You cannot get a full picture of German Riesling without talking about the country’s tradition in sweet wines. At one point in time they ranked amongst the most expensive wines in the world, even beating a couple of Médoc First Growths. Unfortunately, they took a turn for the worse in the eighties. ‘liebfraumilch’ is largely to blame for the image of sweet German wines that still persists in many parts of the world.
Initially promoted as an everyday wine that aimed to be a crowd-pleaser, it rapidly turned into an almost industrial product that had little to do with quality wine. Focus was on yield, especially as the wine could be corrected through the use of ‘süssreserve’, rectified grape must. The term may ring a bell as I briefly addressed it in the discussion on Champagne earlier this year (here and here), and its use in German wine was similar: keeping acidity levels in check and adding just a touch of bland and not too present sweetness. Increased production lead to lower prices and a momentary increase in popularity but it would not last, and so it was that liebfraumilch ended up bineg just another example of a boom and bust cycle, the likes of which we have also seen in Beaujolais Nouveau and Cava.
At the same time, the German domestic market for sweet wines is also in rapid decline, quite close to rock bottom actually. The increasing popularity of first European and later on international wines that were completely dry gained traction in Germany and producers started to focus on the production of dry wines in an effort to preserve a place on the German wine landscape. This is not a uniquely German trend as the average global consumer is not looking for sweetness in a wine. Sauternes for instance has been struggling for years as its reputation is built on delivering some of the world’s greatest sweet wines. The recent opening of a co-operative cellar as well as lobbying efforts to sell dry Sauternes wines under the Graves appellation instead of generic Bordeaux are clear signs that producers are getting tired of the fight.
Nonetheless, there are still plenty of winelovers out there who bemoan the decline of sweet wine production. Terry Theise recently wrote an article on the hegemony of trocken wines, and others like Stephan Reinhardt have also focused on the exceptionality of sweet Riesling in their writings. So sweet wines do have quite the hardcore albeit small following, and anyone who is promoting diversity instead of taste standardization and catering to the masses could use some support.
I myself have to admit that I‘ve long had a love-hate relationship with sweet wines. They often start off overwhelmingly rich with tropical fruit and sunshine on the nose, only to leave a sickly sweet and heavy sensation on the palate that you cannot get rid of. At its worst, sweet wine is the Red Bull of the wine world. A quick shot of sugar that is pleasing at first but so engulfing that you can’t even get to the bottom of the glass. Given that sweet wines often commanded premium prices that were well out of my budget when I got serious about wine, I just did not get what was so special about it.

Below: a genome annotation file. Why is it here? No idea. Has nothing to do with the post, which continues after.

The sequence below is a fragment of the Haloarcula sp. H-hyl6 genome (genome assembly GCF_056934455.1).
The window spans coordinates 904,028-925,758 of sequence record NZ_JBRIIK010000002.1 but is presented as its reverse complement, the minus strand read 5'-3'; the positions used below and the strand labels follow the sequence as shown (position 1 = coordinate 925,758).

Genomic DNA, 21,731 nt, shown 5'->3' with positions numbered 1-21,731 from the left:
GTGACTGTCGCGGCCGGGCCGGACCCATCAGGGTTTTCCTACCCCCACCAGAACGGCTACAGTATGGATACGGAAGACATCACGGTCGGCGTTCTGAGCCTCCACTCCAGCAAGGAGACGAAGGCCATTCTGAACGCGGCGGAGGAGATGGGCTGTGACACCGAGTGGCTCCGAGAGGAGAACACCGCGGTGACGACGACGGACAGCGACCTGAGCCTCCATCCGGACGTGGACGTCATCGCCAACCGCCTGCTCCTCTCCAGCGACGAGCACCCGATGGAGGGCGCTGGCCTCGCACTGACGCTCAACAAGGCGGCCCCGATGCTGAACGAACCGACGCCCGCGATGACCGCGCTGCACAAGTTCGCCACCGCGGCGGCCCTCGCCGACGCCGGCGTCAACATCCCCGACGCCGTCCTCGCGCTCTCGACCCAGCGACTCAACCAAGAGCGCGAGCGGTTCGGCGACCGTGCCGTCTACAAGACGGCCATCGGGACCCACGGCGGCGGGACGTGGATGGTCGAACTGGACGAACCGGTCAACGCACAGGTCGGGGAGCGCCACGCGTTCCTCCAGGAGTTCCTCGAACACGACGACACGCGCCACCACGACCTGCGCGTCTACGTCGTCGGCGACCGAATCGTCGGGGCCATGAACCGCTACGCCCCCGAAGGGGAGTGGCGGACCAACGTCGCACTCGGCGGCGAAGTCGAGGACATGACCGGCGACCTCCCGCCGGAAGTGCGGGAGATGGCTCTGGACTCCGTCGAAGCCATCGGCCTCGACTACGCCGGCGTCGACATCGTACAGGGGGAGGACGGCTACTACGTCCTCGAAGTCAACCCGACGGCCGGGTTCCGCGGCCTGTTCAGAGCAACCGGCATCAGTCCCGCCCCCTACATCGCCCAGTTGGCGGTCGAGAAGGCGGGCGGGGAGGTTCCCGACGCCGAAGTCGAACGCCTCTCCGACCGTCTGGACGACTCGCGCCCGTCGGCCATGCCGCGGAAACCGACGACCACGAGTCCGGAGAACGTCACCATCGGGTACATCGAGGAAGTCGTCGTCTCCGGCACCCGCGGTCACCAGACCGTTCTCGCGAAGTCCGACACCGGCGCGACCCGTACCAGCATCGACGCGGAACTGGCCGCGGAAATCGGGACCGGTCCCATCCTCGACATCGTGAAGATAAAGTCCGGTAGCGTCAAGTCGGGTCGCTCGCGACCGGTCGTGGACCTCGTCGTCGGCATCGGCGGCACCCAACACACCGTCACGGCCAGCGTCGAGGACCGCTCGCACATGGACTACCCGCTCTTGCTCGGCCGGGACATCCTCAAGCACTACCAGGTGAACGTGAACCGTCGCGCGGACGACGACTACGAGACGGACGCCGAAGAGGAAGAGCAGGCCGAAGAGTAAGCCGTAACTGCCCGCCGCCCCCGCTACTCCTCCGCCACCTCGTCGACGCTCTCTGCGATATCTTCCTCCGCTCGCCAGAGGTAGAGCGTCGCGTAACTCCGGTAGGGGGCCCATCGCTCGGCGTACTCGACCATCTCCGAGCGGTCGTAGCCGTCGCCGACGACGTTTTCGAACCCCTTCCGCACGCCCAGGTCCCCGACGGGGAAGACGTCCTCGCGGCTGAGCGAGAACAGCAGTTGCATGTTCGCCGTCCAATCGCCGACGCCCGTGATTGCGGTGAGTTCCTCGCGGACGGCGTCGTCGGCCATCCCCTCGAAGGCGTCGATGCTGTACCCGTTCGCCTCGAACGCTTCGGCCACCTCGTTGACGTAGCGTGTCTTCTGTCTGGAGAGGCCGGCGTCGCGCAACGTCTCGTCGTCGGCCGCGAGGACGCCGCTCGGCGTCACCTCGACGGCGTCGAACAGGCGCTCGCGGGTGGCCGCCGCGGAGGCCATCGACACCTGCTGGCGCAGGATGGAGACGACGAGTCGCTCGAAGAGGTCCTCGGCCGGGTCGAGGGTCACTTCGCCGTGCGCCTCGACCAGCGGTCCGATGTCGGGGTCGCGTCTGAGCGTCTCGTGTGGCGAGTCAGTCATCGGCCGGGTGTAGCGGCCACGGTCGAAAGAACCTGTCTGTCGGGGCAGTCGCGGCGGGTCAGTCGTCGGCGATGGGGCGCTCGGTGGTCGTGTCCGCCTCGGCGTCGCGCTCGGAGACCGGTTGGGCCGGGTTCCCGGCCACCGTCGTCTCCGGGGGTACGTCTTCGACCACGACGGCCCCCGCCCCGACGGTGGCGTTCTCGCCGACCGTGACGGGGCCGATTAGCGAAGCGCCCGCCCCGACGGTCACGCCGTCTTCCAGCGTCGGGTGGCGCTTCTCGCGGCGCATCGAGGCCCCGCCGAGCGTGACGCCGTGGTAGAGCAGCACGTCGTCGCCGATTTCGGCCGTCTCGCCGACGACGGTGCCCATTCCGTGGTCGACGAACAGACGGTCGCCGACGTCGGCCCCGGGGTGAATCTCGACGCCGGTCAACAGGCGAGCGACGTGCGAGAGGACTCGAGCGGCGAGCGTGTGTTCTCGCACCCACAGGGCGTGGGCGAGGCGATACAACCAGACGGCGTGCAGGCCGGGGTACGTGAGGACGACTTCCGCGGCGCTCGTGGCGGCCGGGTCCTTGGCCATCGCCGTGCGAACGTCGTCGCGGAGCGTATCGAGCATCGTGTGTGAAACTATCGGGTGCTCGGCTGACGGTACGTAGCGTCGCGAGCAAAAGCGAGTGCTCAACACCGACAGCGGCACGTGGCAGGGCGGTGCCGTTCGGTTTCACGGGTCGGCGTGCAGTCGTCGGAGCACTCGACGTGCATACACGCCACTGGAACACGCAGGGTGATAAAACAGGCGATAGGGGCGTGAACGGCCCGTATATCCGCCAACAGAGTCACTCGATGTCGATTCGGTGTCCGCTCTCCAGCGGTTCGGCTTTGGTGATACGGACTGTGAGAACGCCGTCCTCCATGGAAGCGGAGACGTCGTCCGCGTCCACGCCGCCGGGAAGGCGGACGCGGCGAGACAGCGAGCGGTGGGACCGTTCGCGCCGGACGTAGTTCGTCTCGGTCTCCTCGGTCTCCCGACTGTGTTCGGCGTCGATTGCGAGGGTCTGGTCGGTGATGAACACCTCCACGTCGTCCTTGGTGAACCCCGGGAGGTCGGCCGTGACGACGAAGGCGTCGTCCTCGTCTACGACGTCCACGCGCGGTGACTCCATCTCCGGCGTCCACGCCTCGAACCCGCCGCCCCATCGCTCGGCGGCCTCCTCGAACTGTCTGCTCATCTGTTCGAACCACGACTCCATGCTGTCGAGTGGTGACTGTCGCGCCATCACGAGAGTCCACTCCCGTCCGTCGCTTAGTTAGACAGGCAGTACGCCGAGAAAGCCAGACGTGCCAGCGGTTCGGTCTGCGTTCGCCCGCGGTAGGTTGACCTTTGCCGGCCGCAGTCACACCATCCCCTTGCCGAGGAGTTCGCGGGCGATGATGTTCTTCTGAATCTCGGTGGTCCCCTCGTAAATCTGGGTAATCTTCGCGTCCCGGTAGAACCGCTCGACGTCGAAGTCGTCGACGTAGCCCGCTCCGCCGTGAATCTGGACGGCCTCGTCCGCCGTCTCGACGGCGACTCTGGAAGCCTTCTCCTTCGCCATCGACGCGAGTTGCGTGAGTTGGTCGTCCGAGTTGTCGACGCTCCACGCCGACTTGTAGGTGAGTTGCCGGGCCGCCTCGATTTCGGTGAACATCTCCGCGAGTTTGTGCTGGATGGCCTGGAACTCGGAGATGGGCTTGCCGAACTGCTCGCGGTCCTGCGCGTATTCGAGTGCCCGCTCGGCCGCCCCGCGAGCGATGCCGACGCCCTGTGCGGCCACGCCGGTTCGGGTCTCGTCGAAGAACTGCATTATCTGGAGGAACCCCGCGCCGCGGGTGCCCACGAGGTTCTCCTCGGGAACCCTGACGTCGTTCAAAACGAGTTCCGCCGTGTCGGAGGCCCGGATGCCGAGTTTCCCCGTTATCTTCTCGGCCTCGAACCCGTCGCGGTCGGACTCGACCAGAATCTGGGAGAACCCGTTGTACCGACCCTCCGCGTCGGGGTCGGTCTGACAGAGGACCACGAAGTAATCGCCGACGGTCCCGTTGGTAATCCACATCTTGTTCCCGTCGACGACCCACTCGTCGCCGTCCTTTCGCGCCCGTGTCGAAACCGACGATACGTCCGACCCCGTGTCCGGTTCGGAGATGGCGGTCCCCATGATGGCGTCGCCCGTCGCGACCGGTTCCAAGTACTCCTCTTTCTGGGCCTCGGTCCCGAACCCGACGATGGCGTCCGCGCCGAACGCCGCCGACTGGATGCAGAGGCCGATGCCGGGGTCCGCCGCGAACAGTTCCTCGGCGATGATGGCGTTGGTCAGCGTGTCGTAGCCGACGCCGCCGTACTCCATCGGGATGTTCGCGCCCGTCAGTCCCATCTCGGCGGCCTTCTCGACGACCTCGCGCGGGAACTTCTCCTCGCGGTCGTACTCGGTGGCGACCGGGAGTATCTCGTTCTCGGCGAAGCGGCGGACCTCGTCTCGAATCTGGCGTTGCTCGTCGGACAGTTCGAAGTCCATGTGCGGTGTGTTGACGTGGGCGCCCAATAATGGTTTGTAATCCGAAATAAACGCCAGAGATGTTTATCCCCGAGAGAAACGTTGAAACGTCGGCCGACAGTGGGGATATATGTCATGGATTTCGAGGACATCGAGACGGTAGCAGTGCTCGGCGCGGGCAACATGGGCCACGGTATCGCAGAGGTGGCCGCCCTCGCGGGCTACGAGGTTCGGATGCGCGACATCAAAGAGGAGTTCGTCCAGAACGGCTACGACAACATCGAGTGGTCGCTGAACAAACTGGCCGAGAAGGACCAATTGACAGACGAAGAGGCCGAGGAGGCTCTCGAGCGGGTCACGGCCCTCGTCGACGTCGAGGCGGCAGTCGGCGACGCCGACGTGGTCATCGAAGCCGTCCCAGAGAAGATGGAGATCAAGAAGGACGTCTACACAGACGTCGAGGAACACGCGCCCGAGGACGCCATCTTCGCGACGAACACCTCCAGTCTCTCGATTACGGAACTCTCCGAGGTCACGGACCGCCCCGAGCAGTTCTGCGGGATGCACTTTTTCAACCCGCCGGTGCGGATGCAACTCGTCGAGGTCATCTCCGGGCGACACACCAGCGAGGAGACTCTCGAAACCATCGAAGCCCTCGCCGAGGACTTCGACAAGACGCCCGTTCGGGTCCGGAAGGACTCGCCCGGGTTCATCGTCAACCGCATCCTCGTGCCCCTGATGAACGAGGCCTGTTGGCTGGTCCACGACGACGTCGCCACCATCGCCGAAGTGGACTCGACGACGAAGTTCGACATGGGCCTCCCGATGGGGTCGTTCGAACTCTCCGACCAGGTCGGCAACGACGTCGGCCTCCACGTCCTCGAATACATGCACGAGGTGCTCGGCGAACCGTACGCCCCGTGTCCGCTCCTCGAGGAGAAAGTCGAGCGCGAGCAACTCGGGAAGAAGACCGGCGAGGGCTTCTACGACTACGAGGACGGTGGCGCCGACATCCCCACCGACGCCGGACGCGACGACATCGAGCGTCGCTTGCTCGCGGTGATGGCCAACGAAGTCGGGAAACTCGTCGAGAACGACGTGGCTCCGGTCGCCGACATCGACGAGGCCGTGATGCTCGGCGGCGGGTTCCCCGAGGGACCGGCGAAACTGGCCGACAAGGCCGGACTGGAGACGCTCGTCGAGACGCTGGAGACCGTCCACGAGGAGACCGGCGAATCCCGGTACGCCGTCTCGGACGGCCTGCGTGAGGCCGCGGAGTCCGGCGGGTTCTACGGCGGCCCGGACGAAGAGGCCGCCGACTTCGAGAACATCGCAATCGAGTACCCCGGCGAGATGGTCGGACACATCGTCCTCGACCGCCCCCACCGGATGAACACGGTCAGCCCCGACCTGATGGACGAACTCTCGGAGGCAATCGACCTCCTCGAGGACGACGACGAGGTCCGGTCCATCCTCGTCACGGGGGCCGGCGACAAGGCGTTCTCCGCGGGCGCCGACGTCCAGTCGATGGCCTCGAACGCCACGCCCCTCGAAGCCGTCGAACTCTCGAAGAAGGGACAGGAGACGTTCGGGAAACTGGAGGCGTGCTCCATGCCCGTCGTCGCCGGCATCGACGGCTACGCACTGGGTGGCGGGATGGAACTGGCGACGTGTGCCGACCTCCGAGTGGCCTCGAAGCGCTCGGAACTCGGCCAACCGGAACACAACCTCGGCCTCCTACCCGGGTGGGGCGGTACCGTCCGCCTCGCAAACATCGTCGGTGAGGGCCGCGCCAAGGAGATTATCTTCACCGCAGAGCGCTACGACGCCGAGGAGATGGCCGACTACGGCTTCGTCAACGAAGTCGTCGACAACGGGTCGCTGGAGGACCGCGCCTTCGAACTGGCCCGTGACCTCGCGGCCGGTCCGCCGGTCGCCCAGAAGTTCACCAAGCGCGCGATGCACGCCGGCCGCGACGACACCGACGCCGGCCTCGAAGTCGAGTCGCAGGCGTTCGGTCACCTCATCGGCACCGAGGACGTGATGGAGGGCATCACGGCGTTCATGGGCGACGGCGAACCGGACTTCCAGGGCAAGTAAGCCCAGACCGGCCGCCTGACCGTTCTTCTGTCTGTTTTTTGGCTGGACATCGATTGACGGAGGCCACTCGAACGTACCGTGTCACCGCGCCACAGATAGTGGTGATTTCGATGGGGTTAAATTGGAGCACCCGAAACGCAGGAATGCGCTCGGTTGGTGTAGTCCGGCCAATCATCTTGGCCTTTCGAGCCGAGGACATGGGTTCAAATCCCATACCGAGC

I had to pass through Germany to appreciate what pinot noir was capable of in Burgundy, and in an amusing twist I passed through France for my sweet tooth, only to end up in Germany. It wasn’t until Christmas dinner 2012 that I got my first impression of a true sweet wine with a bottle of 1979 Suduiraut, snapped up for 10 euros nonetheless (damaged label). Pure marmalade on the nose, ripe orange zest, nearly candied. It was very open yet delicate, not offering the overkill sensations that you sometimes get with younger sweet wines. The real difference was in the mouth though, no sticky sensation but dried fruit covered with just a bit of caramel, still quite energetic and vigorous to the finish. This was the first serious example of an aged sweet wine I tasted, opulent but delicate at the same time, flavors I would associate with winter honestly, all my favorite kinds of desserts neatly packed in a glass!
So then the game was on and I started to actively pursue the great sweet wines of the world. The Loire was an obvious stop and will surely be discussed in greater detail in the future. The Alsace was not that convincing as what little I could find was leaning more towards the sticky sweetness than the elegance I was looking for.
German Riesling was a different kind of story. Even more difficult to track down in Belgium than trocken wines, I had quite the challenge ahead of me. Nonetheless I soon discovered one of the greatest and underestimated advantages of German sweet wines: they offer ridiculous value for little money! Terrific wines from any region or style are available for less than 25 euros. Of course you can splurge on cult wines like a Scharzhofberger Auslese at 230 a bottle, but if you simply want to discover what a proper sweet version of Riesling tastes like, there are enough wines to choose from. What then makes these wines so special? Next week I will try to make some sense of the dreaded classification system, a bit technical but essential if you want to get the overall picture, so stay tuned!